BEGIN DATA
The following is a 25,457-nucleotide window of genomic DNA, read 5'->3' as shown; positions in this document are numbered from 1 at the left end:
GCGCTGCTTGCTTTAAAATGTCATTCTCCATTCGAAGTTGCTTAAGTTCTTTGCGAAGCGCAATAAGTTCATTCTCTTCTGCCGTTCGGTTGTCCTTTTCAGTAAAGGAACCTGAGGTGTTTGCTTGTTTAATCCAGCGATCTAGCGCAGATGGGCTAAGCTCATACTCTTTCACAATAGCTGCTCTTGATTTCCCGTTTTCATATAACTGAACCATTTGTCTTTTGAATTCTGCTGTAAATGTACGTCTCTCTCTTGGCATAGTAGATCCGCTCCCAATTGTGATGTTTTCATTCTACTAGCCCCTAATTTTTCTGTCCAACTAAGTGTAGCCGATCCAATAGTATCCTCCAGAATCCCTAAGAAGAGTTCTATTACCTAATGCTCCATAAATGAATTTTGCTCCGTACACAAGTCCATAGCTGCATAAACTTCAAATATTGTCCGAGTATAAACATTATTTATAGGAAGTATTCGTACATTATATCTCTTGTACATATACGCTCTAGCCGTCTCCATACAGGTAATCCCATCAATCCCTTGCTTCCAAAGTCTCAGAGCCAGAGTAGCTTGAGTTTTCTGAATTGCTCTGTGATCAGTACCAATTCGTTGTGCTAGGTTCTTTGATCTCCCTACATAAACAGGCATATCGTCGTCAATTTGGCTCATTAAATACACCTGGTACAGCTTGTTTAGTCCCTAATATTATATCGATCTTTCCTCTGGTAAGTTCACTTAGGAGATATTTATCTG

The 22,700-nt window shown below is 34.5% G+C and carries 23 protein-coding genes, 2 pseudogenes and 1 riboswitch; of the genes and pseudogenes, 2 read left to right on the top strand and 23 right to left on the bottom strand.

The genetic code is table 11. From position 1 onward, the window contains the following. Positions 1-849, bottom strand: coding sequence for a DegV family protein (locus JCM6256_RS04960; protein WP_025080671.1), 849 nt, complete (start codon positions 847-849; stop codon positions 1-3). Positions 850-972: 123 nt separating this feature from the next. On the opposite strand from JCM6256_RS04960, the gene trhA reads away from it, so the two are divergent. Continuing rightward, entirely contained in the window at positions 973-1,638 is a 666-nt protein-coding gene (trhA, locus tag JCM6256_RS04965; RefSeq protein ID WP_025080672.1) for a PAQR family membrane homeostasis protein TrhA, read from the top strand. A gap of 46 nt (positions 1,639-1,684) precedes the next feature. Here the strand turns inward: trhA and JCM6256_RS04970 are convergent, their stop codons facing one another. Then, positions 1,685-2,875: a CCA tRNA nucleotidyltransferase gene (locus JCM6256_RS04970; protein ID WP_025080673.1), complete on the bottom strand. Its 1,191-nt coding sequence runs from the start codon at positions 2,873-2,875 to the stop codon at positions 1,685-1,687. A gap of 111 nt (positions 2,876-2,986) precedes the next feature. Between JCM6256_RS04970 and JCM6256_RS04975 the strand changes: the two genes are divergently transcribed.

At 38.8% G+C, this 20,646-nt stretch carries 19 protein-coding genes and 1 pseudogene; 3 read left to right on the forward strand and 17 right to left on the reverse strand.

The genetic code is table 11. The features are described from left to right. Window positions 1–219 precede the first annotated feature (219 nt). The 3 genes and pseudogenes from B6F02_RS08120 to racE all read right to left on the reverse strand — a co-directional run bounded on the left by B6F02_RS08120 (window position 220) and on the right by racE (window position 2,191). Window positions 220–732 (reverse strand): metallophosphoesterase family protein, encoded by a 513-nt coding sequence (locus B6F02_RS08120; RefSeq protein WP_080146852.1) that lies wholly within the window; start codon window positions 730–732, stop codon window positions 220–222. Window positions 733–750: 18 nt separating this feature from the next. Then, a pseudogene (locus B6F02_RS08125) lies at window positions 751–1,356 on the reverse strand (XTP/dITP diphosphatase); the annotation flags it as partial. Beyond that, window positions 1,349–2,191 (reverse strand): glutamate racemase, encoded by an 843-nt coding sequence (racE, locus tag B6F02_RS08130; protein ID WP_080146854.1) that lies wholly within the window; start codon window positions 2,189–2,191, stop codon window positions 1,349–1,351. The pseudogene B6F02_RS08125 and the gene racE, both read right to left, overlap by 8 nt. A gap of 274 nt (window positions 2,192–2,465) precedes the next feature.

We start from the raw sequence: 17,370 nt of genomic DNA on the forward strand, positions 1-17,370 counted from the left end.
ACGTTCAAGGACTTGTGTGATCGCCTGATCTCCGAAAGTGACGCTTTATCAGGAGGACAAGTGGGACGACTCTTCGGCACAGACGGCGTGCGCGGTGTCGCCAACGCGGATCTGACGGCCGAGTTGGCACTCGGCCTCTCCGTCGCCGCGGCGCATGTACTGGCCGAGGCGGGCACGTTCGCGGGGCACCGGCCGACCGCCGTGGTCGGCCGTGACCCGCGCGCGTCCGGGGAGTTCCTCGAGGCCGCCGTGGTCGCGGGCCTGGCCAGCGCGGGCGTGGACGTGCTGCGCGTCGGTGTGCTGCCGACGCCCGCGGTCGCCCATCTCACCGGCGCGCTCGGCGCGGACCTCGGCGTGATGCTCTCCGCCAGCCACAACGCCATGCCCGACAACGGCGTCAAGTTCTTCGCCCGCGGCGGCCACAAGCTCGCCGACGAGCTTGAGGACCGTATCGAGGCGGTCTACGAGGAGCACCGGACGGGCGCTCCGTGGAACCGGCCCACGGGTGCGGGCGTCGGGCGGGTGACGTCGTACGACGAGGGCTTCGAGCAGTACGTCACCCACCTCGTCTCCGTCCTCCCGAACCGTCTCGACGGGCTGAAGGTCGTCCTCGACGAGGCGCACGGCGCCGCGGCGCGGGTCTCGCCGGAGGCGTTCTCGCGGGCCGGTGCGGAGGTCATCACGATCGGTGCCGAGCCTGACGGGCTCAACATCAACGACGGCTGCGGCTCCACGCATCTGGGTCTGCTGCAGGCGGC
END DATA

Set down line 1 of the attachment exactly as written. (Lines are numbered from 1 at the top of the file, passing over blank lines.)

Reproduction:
The following is a 25,457-nucleotide window of genomic DNA, read 5'->3' as shown; positions in this document are numbered from 1 at the left end: